Notice-and-Comment Rulemaking: How the IRS Can Change Tax Reporting Rules
Most taxpayers assume that once they submit a tax return for the year, they will have satisfied the tax reporting rules, and their duty to the IRS is done. For those with more complicated tax situations, they may rely on a tax preparer to make sure everything is filed properly. But what happens when the IRS changes the tax reporting rules without notice? A recent United States Tax Court decision explains the importance of the notice-and-comment rulemaking process.
What is the Notice-and-Comment Regulatory Process?
When the IRS (or many other federal regulatory agencies) wants to change its regulations, it must follow the instructions of the Administrative Procedure Act (APA). This federal law sets out a notice-and-comment rulemaking process designed to make sure the people and legal entities affected by these regulatory rule changes have a chance to learn the change is coming and provide written feedback to the agency about the effect of the change.
The APA sets out a three-step “notice-and-comment rulemaking” procedure that the IRS must generally use to change tax reporting rules:
- The IRS must issue a general notice describing the proposed rule change
- Interested persons must be allowed to provide comments on the change
- The IRS must issue a “concise general statement of [the rule change’s] basis and purpose”
Can the IRS Skip Publishing Notices and Still Change Tax Reporting Rules?
The notice-and comment rulemaking process is time-consuming. Often, the IRS must issue multiple versions of a proposed notice to respond to taxpayer feedback before the final change to the tax reporting rules can go into effect. Because of this, the IRS sometimes tries to skip publishing the required notices and still change tax reporting rules.
This happened in the years leading up to the American Jobs Creation Act of 2004 (AJCA). The IRS had identified certain “Syndicated Conservation-Easement Transactions” that it sought to restrict. Congress held oversight hearings about these transactions, in which the IRS provided a list of problematic tax-avoidance transactions. Following those hearings, Congress passed the AJCA, authorizing the IRS to identify listed transactions that would need to be disclosed in greater detail than the standard tax reporting rules required. But the IRS never used the notice-and-comment rulemaking procedure to identify those “listed transactions.”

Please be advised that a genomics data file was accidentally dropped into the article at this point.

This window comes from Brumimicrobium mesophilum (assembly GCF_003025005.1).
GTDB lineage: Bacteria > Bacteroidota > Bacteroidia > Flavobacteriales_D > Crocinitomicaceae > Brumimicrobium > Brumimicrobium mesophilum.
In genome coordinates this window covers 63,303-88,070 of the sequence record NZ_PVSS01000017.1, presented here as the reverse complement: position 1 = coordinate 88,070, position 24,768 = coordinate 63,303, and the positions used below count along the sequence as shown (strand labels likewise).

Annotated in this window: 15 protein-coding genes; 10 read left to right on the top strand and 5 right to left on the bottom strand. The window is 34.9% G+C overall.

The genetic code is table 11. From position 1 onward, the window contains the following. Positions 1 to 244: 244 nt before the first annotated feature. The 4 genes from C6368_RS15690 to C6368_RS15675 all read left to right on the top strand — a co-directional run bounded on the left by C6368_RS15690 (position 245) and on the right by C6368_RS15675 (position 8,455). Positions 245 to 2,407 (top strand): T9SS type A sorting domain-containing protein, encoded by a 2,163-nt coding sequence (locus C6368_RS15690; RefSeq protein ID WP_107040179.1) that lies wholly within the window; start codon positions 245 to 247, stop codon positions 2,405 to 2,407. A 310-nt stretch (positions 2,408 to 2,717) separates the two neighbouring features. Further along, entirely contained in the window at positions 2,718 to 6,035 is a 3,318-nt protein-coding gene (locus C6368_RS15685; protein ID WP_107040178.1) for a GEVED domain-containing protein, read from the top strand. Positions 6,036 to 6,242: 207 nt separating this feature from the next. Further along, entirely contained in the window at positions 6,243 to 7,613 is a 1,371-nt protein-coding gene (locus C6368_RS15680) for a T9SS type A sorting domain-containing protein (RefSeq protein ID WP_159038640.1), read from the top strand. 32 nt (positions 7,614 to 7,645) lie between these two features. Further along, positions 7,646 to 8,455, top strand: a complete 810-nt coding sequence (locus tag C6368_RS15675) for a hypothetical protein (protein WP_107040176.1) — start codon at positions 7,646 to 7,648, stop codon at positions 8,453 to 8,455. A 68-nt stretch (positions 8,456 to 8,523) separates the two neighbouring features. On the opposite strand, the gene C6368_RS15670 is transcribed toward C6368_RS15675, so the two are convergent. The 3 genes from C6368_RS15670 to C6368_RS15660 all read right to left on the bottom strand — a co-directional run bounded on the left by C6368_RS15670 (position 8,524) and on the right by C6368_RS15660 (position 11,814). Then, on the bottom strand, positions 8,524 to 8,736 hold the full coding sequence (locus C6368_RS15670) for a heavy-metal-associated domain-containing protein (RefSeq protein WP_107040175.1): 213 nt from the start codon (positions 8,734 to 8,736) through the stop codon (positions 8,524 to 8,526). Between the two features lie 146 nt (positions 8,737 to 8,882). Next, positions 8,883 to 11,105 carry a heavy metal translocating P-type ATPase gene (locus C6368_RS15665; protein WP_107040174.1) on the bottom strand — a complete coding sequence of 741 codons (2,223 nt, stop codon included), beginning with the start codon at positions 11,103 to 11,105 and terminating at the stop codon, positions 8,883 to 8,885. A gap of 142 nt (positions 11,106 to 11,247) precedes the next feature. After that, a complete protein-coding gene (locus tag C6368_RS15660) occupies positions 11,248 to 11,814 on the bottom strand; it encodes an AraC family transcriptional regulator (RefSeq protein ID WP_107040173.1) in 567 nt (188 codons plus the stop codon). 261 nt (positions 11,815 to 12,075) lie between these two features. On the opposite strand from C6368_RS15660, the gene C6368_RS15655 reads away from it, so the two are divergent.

Then, in 2016, the IRS issued Notice 2017-10, without inviting public comment as required by the APA. The new notice added a syndicated conservation easement transaction to the “listed transactions” requiring additional disclosures. The disclosure requirement applied retroactively. Any taxpayer who had engaged in such a transaction over the past six years had 90 days to amend their tax returns to include the additional information.
When certain companies failed to do so, the IRS issued penalties. But the companies said that the penalties could not be asserted because the IRS had improperly skipped the notice-and-comment rulemaking requirements. They sued the IRS in Green Valley Investors LLC v IRS for adjustments of those notices and penalties. This caused the United States Tax Court to review the notice in question to decide if the IRS was allowed to shortcut the process.